If you are trying to avoid eggs and fatty foods, the remaining options do start to get a little repetitious after a week. Lunch varied somewhat each day with multiple lines and chef stations of hot foods along with plenty of salads and breads and desserts.

The very nice salad area with lots of ingridents.

As usual at Club Med, the evening meal was on a different theme each day of the week and each was good. There were always a couple of Mexican specials available along with multiple cooking/serving stations where the chefs prepared and served the food as needed. The desserts were good and varied and some very good ice cream was available every evening. As usual, the famous, decadent, Club Med white chocolate bread was available at each meal. The annex restaurants were also used some during the day. A late/light breakfast was available each day at La Pergola and a late lunch was available at Los Cazuelas, which we made use of a couple of times to avoid the long walk back to the main restaurant. Although the menu here was more limited than the main restaurant, the pretty setting and ambiance more than made up for that.

Las Cazuelas from the sailing area.
We visited both of the annex restaurants for dinner, with mixed results. Los Cazuelas offered mostly seafood which we usually prefer, but our dishes were not always well prepared and the portions were really too small. My fish (Mai-Mai) was overcooked and a bit dry with no sauce to compensate. The lobster dish was just one small lobster tail and little else. On the other hand, the steak house, La Pergola, served portions that were almost too large to be eaten at a sitting. My New York Strip was nicely cooked and much more than I would normally eat at one meal. The accompanying appetizers, veggies, and dessert were all good. Both annex restaurants were full table service and the service at both was attentive and personable.

The hot food area at the main restaurant.
The main downside to the food was the wine, both the included wines and the "extra cost" bottles. I believe the included wine was Mexican wine and apparently they just don’t have the proper weather or growing conditions or winemaking knowledge, but all of the wines were barely drinkable. Obviously, not many French visitors come to this Club Med or they would have complained loudly enough to get better wine. If you don’t like the included wine, you can always purchase better, name brand, wine at meals, which we did a couple of times. However, this wine was well overpriced. I expect wine in a restaurant to cost about two - three times the normal retail price of the bottle, but at Club Med they had raised the price to five times or more. You definitely got the impression that they were using poor wine as the standard included wine so they could gouge you on the good wines.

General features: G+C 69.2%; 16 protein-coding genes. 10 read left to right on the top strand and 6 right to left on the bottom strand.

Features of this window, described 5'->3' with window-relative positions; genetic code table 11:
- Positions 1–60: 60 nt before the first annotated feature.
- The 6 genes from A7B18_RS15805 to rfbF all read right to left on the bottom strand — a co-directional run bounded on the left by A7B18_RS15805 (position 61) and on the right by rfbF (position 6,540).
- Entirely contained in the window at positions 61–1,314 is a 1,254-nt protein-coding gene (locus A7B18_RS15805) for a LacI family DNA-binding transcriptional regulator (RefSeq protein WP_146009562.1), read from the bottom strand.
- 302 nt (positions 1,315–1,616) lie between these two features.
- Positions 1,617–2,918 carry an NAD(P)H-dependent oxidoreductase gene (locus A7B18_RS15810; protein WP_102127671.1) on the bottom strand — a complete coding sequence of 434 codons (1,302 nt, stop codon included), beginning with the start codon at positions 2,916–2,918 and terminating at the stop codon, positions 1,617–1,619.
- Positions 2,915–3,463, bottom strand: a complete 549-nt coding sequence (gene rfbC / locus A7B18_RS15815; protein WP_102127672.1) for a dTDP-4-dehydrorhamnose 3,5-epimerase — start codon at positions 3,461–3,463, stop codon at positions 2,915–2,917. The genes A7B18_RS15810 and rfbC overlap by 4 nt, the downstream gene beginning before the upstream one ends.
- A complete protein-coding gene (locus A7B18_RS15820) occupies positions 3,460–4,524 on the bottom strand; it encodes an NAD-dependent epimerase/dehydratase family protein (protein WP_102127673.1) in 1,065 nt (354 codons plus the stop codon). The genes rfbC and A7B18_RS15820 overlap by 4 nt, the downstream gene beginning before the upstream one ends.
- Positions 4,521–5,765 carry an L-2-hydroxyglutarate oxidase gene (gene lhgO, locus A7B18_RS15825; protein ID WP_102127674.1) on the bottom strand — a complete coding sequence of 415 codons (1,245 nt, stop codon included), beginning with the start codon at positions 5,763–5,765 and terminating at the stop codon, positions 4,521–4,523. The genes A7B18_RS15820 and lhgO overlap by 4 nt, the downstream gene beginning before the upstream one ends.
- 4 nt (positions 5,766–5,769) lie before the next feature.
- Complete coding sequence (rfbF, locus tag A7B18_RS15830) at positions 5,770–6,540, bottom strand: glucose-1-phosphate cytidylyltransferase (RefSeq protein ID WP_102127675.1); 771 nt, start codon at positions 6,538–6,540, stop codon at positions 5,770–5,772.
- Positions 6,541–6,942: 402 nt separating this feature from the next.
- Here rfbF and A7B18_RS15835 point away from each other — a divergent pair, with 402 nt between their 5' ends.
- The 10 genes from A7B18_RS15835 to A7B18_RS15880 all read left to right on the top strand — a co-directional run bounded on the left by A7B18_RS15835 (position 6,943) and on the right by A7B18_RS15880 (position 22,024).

The Sailing

Our main activity at Club Med is usually sailing and we certainly had the opportunity this trip.

The sailing & Windsurfing beach at the end of the day.

The wind was blowing almost all week, we only had to share the Hobie-16 with one other couple, who we became friends with, and the sailing GOs were a good group. We had met Casey, Chief of sailing, a couple of times in Turkoise so he knew we could sail. Mario was a local resident of Cancun who was also a GO and a remarkable sailor. He would sail a Hobie 16 way up on one hull, so far that you would swear that it was going on over, and keep it there for several hundred feet. He would take GMs for a "ride", which was quite entertaining.

Mario taking Susan for a ride on the Hobie 16.
Another member of the sailing team was Mao; relatively quiet but always helpful. They had 5 or 6 Hobie waves but only one Hobie 16 in usable condition, but there was only one other couple, Patricia and Michael, who sailed the 16 so we seldom had to wait. The wind was blowing and we had a great time sailing; as I told Susan one time, I think that is the fastest I have every sailed a Hobie 16.

Particia and Michael sailing the Hobie 16 back to the beach.

The sailing team organized a "sail-away" to a local beach side restaurant that specialized in ceviche. It was a relatively short but enjoyable sail and a nice afternoon snack.

Approaching the ceviche restaurant during the sail-away.

General Comments

Although Cancun is a Family village now, we visited during a time when there were very few children in the village. While the entertainment was toned down from adult villages and there was not as much mingling at mealtimes, there was little direct impact from the family component.

I will include a few addition photos below.

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Some additiional photos

Susan at the helm on the sail-away.

A new but almost deserted resort next to Club Med, on the sail-away.

Susan and our new friends around the dinner table.

There was a large and apparently very healthy Iguana population!

The Jade building, with extra cost luxury features was fenced off from the rest of the village.

The central part of the village between the restaurant (left), pool, and bar (right).

The Village plaza where there was frequently evening entertainment.

Crazy Signs were sometimes done in the plaza

Some of the local dancers in a show in the theater

This little guy would sun himself on a platform of our building.

The soup was cute one evening; tasted pretty good also!